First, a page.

Jesus welcomed the people, taught them about the Kingdom of God and healed those in need. Luke 9:11

Seeds of the Kingdom

The Bitter Cup

by Ron Scurfield

Father, if you are willing, take this cup from me; yet not my will, but yours be done.
Luke 22:42, NIV

In the Garden of Gethsemane, on the night of His arrest, Jesus was in anguish. The Son of God, co-creator of the world with the Father, was struggling with His humanity. He knew exactly what He had to do, but in the weakness of human flesh His soul was deeply troubled (Matthew 26:38).

He looked to His disciples for support. This was probably the first time in His human life that He needed them beside Him. But they let Him down. It was late, they were tired. They fell asleep. ‘“Couldn’t you men keep watch with me for one hour?” He asked’ (Matthew 26:40).

Where was all the wisdom and strength He knew in the wilderness when He was tempted by the devil? It was there He overcame all the power of darkness by the Holy Spirit and the Word of God (Matthew 4:1-11). But this time the Father seemed strangely distant. This time He was on His own.

Jesus prayed, “My Father, if it is possible, may this cup be taken from me” (Matthew 26:39). A cup so bitter, so acerbic, that He didn’t know if He could take it or not. But the Father’s will was paramount. “Not as I will, but as you will” (Matthew 26:39). “It was for this very reason I came to this hour”(John 12:27).

The time had come. Six hours after being cruelly nailed to a wooden cross, Jesus knew the moment had arrived. The world would never be the same again. ‘Knowing that everything had now been finished, and so that Scripture would be fulfilled, Jesus said, “I thirst ...” They filled a sponge with sour wine ... and put it to His mouth. When He had received (it) He said, “It is finished” (John 19:28-30).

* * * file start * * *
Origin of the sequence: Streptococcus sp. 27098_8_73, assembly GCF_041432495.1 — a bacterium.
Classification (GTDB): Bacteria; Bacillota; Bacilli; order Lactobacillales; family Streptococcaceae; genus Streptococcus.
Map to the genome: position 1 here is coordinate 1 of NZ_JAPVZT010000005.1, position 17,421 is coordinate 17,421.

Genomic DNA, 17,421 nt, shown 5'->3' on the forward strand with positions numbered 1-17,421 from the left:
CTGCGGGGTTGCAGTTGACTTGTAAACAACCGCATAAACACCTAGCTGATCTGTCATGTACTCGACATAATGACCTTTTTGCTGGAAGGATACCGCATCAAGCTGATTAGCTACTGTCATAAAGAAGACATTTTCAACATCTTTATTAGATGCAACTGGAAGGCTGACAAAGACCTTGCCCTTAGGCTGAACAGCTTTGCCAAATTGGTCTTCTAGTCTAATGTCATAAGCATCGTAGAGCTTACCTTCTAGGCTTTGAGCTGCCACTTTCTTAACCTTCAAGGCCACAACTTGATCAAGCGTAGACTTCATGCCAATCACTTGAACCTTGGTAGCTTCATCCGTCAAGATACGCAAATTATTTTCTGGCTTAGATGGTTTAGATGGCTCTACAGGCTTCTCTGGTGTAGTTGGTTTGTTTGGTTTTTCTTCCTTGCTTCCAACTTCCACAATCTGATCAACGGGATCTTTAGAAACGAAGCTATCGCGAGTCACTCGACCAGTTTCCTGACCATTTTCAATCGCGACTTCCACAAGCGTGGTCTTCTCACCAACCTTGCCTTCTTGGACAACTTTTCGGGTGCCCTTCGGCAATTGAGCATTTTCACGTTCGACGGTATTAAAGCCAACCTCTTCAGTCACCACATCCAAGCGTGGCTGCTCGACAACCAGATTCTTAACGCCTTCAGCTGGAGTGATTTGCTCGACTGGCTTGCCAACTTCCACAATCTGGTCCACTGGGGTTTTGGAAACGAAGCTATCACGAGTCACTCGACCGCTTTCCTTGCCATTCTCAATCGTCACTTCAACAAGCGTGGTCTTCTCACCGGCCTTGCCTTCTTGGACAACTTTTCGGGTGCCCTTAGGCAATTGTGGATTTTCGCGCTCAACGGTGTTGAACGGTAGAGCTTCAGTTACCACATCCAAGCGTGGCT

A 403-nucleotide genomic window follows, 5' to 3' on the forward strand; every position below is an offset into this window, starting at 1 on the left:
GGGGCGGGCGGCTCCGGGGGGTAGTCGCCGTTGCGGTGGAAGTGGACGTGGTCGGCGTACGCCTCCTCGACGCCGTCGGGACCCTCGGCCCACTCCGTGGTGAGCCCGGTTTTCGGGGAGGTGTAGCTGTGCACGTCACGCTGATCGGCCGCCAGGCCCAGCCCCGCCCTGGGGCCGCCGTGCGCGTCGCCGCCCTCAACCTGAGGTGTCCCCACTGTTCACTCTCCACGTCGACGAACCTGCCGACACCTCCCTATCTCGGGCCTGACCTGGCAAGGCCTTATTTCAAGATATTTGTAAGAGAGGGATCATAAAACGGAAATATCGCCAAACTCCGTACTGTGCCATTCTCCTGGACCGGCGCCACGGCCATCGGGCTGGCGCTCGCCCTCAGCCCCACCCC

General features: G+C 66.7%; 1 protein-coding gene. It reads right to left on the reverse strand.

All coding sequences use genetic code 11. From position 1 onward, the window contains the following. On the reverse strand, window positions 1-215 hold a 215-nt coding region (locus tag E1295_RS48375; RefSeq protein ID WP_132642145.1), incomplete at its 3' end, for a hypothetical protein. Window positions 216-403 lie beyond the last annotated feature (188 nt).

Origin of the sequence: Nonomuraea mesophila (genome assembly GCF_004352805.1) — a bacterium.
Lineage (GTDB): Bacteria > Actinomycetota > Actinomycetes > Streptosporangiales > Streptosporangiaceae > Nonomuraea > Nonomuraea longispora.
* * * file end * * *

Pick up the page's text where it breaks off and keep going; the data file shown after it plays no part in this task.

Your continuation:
He bowed His head and gave up His spirit. It was done. All was accomplished. Jesus had taken to Himself all the bitterness of mankind, and died. In his sinless humanity He’d done what He came to do. He drank the sour wine of sin and took it with Him to death.

Three days later, Jesus rose victorious from the grave. Death had been conquered. New life was resurrected, and the way was re-opened for mankind to walk into the Kingdom.

‘For just as through the disobedience of the one man the many were made sinners, so also through the obedience of the one man the many will be made righteous’ (Romans 5:19).

Prayer: Lord Jesus, I’m humbled at the thought that You took everything impure which was within me, and died with it all. That You should do this for me is overwhelming. My desire is to live for You in the freedom that You won for me. I submit myself to You afresh now, and ask You to be my Lord, as well as my Saviour. Thank You, Jesus. Amen.

Ron Scurfield with his wife Jill, are part of the Associate Ministry Team at Ellel Grange and occasionally Ellel Scotland. Ron enjoys walking and writing and meeting interesting people, but his greatest joy is seeing God transform lives, setting people free to live the abundant life that Jesus intended.

Sign Up Now

Please feel free to use this devotional to send on to your friends or share with your church fellowship. Provided full acknowledgement is made to Seeds of the Kingdom as the source, you are also welcome to use it in a non-commercial way and reproduce it in magazines or other Christian websites. The copyright for any commercial use of the material remains with Ellel Ministries International.